A leather-like material made of crab shells and coffee grounds
Called Tômtex, the biomaterial is created from shell seafood waste and coffee grounds, a sustainable alternative instead of faux and animal leather.
Uyen Tran, the designer of the material, grew up in the city of Da Nang, Vietnam, where a lot of leather is created. Widely used in various fields of design, the manufacturing process causes a lot of pollution.
Annually, 8 million tonnes of waste seafood shells and 18 million tonnes of coffee grounds are generated annually worldwide. Killing two, or rather three, birds with one stone, Tran developed a leather alternative made from seafood shells and coffee grounds.
The seafood waste consists of shrimp, crab and lobster shells as well as fish scales, from which the biopolymer chitin is extracted. The coffee grounds come from Tran’s own kitchen and local cafés.
The mixture is dyed using natural pigments such as charcoal, coffee and ochre to create a variety of colour options.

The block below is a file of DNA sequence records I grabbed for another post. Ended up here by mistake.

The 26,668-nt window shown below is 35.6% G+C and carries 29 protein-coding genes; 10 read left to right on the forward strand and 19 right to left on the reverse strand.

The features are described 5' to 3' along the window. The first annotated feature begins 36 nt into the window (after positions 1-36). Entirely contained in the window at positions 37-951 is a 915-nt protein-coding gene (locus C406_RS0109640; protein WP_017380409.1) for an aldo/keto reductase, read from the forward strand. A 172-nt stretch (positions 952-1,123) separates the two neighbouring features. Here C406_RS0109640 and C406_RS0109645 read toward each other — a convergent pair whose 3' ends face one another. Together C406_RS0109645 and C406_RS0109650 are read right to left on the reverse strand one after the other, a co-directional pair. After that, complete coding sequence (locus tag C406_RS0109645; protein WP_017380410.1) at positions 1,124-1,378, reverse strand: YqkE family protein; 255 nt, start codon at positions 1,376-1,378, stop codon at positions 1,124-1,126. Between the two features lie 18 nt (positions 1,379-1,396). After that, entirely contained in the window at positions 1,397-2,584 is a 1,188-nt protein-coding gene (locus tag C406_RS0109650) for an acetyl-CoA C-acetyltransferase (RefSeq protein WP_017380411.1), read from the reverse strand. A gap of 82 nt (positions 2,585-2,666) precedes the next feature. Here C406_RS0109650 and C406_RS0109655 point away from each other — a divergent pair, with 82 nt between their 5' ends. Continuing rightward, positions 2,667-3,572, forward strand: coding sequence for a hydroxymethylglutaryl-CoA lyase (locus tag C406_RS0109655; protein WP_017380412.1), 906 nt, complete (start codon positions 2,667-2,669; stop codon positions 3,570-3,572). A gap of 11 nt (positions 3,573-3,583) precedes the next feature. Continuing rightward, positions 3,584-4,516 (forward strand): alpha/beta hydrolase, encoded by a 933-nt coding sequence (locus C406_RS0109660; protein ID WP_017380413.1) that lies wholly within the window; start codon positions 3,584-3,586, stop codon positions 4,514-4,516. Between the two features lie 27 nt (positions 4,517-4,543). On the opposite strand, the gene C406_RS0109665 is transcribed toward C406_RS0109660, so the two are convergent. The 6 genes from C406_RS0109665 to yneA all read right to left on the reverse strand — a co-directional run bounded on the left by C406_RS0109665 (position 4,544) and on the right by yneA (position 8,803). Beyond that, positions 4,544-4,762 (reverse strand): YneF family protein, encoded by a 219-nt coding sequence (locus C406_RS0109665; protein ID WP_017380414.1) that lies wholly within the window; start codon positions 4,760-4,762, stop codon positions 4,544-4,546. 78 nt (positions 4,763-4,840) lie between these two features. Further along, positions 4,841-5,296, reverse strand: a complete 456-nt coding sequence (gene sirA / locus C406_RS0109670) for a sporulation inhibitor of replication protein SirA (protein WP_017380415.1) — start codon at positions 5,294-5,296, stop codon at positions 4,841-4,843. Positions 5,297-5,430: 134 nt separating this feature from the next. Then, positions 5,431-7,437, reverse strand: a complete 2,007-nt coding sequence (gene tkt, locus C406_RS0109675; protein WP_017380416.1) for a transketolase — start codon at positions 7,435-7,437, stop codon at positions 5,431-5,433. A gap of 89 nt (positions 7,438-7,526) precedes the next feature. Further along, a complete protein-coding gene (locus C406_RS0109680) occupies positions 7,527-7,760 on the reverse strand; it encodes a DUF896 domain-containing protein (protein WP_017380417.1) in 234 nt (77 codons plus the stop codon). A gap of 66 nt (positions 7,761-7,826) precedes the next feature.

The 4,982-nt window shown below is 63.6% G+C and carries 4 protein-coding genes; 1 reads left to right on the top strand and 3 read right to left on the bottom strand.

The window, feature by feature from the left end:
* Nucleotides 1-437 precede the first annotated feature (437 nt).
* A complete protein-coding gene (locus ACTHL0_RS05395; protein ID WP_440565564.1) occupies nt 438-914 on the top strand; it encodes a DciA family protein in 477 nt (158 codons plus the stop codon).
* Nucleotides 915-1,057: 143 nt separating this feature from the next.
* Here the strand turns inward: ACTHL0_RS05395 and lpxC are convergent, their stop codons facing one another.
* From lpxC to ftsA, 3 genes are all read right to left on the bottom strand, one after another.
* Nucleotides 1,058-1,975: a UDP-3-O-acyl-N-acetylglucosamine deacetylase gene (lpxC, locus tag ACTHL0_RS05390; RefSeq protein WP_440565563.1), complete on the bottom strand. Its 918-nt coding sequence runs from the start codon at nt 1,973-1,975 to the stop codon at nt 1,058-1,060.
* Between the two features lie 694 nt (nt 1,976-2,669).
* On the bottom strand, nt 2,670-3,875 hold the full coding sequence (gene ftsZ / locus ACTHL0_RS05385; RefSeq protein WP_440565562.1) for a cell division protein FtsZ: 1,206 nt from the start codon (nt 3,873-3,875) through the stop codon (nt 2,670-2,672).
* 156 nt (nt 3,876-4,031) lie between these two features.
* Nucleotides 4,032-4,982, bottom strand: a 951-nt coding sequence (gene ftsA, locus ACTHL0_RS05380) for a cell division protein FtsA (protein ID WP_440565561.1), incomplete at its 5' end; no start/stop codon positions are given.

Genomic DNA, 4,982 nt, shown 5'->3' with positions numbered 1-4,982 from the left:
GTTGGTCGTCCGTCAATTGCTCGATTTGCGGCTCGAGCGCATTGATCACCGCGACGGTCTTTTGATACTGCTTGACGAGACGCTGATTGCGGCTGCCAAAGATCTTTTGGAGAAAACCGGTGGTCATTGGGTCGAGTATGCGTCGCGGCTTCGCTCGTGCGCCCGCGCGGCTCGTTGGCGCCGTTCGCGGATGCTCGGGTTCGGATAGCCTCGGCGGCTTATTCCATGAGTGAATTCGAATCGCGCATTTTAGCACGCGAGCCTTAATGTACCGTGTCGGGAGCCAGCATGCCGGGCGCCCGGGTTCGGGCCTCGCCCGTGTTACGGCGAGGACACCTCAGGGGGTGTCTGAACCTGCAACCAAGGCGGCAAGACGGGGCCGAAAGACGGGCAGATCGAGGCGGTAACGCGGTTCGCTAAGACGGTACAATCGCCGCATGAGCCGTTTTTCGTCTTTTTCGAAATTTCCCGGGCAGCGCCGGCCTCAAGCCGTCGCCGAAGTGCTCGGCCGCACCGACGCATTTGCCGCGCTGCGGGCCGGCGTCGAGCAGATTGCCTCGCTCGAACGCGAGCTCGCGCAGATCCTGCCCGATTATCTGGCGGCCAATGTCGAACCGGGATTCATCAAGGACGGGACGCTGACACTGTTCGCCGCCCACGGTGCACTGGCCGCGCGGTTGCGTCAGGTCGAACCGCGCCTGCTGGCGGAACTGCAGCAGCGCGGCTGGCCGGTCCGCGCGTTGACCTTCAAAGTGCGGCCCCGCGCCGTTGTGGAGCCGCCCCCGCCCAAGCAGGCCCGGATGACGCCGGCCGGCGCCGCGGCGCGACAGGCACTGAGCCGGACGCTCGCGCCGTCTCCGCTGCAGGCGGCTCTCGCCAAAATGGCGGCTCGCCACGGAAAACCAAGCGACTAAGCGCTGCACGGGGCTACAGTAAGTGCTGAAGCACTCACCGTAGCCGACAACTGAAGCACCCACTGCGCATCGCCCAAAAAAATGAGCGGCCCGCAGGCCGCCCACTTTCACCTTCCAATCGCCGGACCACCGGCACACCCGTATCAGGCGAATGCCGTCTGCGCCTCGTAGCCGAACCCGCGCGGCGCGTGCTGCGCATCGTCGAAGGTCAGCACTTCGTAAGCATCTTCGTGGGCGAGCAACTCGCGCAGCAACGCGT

The material is poured in a mould and air-dried for two days to create a leather-like material. The moulds are hand-crafted from clay or 3D printed to create various effects, like that of crocodile or snakeskin leather, but also other patterns.
The material can be customised to be either leather-like, rubber-like or plastic-like by adjusting the formula and the way of production. The resulting material is naturally water-resistant, a feature that can be enhanced by adding a coating of beeswax on top. Finally, it is 100% compostable and natural biodegradable.
Photos: Uyen Tran
What a great concept – and the surface is looking great.
I am teaching fashion design in Vienna at
we have special shoemaker and bagmaker classes, where the students learn in four year design and craft specifics.
We would like very much to have the opportunity to recieve free samples for our graduates to use it for the final works.
Please let us know what kind of credit you would like.
Here some visuals…
Kindly get back to me
For more information, it would be best to contact the designer directly by pressing the link in the article.
Good luck with your project!
On behalf of Team MaterialDistrict,